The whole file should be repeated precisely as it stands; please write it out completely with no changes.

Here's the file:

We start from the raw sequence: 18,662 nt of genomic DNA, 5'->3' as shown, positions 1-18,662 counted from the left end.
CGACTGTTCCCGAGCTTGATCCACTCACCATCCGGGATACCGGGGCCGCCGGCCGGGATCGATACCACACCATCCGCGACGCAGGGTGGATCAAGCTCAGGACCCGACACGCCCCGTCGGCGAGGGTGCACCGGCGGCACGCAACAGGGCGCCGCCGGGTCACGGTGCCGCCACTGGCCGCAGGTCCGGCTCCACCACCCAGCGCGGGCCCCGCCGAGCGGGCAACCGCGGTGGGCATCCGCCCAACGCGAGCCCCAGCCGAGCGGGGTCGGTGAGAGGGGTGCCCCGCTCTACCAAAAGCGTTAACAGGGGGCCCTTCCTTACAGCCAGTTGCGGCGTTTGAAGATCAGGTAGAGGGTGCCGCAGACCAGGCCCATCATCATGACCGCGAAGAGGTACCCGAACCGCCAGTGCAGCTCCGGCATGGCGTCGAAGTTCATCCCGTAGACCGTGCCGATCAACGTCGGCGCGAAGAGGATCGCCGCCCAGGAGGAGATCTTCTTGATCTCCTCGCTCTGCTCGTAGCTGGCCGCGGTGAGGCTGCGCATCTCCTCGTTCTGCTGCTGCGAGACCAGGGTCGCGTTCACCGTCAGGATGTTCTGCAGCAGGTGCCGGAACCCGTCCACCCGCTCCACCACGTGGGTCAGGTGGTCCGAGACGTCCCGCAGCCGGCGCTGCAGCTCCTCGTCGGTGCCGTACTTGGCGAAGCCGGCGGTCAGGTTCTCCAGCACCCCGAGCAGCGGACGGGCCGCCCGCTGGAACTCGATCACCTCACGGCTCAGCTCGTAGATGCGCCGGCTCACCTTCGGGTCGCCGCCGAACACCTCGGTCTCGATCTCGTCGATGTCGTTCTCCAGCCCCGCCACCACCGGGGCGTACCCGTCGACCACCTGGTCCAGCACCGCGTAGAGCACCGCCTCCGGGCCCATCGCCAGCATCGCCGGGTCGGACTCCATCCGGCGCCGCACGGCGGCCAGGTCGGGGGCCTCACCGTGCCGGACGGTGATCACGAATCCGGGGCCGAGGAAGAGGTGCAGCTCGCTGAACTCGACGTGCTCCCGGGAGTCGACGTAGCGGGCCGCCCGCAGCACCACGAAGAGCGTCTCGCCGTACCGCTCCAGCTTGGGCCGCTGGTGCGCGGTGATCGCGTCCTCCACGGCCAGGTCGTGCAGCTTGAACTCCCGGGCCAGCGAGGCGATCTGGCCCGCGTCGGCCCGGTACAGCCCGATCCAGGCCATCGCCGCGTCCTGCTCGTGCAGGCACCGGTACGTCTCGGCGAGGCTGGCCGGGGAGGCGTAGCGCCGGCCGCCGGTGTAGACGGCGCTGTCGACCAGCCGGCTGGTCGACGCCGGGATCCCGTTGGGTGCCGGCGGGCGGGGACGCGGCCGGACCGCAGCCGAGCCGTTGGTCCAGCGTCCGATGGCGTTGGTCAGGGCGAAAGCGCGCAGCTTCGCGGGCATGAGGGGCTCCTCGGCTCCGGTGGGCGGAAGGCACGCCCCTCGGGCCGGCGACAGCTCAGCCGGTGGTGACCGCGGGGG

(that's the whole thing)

We start from the raw sequence: 18,662 nt of genomic DNA, 5'->3' as shown, positions 1-18,662 counted from the left end.
CGACTGTTCCCGAGCTTGATCCACTCACCATCCGGGATACCGGGGCCGCCGGCCGGGATCGATACCACACCATCCGCGACGCAGGGTGGATCAAGCTCAGGACCCGACACGCCCCGTCGGCGAGGGTGCACCGGCGGCACGCAACAGGGCGCCGCCGGGTCACGGTGCCGCCACTGGCCGCAGGTCCGGCTCCACCACCCAGCGCGGGCCCCGCCGAGCGGGCAACCGCGGTGGGCATCCGCCCAACGCGAGCCCCAGCCGAGCGGGGTCGGTGAGAGGGGTGCCCCGCTCTACCAAAAGCGTTAACAGGGGGCCCTTCCTTACAGCCAGTTGCGGCGTTTGAAGATCAGGTAGAGGGTGCCGCAGACCAGGCCCATCATCATGACCGCGAAGAGGTACCCGAACCGCCAGTGCAGCTCCGGCATGGCGTCGAAGTTCATCCCGTAGACCGTGCCGATCAACGTCGGCGCGAAGAGGATCGCCGCCCAGGAGGAGATCTTCTTGATCTCCTCGCTCTGCTCGTAGCTGGCCGCGGTGAGGCTGCGCATCTCCTCGTTCTGCTGCTGCGAGACCAGGGTCGCGTTCACCGTCAGGATGTTCTGCAGCAGGTGCCGGAACCCGTCCACCCGCTCCACCACGTGGGTCAGGTGGTCCGAGACGTCCCGCAGCCGGCGCTGCAGCTCCTCGTCGGTGCCGTACTTGGCGAAGCCGGCGGTCAGGTTCTCCAGCACCCCGAGCAGCGGACGGGCCGCCCGCTGGAACTCGATCACCTCACGGCTCAGCTCGTAGATGCGCCGGCTCACCTTCGGGTCGCCGCCGAACACCTCGGTCTCGATCTCGTCGATGTCGTTCTCCAGCCCCGCCACCACCGGGGCGTACCCGTCGACCACCTGGTCCAGCACCGCGTAGAGCACCGCCTCCGGGCCCATCGCCAGCATCGCCGGGTCGGACTCCATCCGGCGCCGCACGGCGGCCAGGTCGGGGGCCTCACCGTGCCGGACGGTGATCACGAATCCGGGGCCGAGGAAGAGGTGCAGCTCGCTGAACTCGACGTGCTCCCGGGAGTCGACGTAGCGGGCCGCCCGCAGCACCACGAAGAGCGTCTCGCCGTACCGCTCCAGCTTGGGCCGCTGGTGCGCGGTGATCGCGTCCTCCACGGCCAGGTCGTGCAGCTTGAACTCCCGGGCCAGCGAGGCGATCTGGCCCGCGTCGGCCCGGTACAGCCCGATCCAGGCCATCGCCGCGTCCTGCTCGTGCAGGCACCGGTACGTCTCGGCGAGGCTGGCCGGGGAGGCGTAGCGCCGGCCGCCGGTGTAGACGGCGCTGTCGACCAGCCGGCTGGTCGACGCCGGGATCCCGTTGGGTGCCGGCGGGCGGGGACGCGGCCGGACCGCAGCCGAGCCGTTGGTCCAGCGTCCGATGGCGTTGGTCAGGGCGAAAGCGCGCAGCTTCGCGGGCATGAGGGGCTCCTCGGCTCCGGTGGGCGGAAGGCACGCCCCTCGGGCCGGCGACAGCTCAGCCGGTGGTGACCGCGGGGG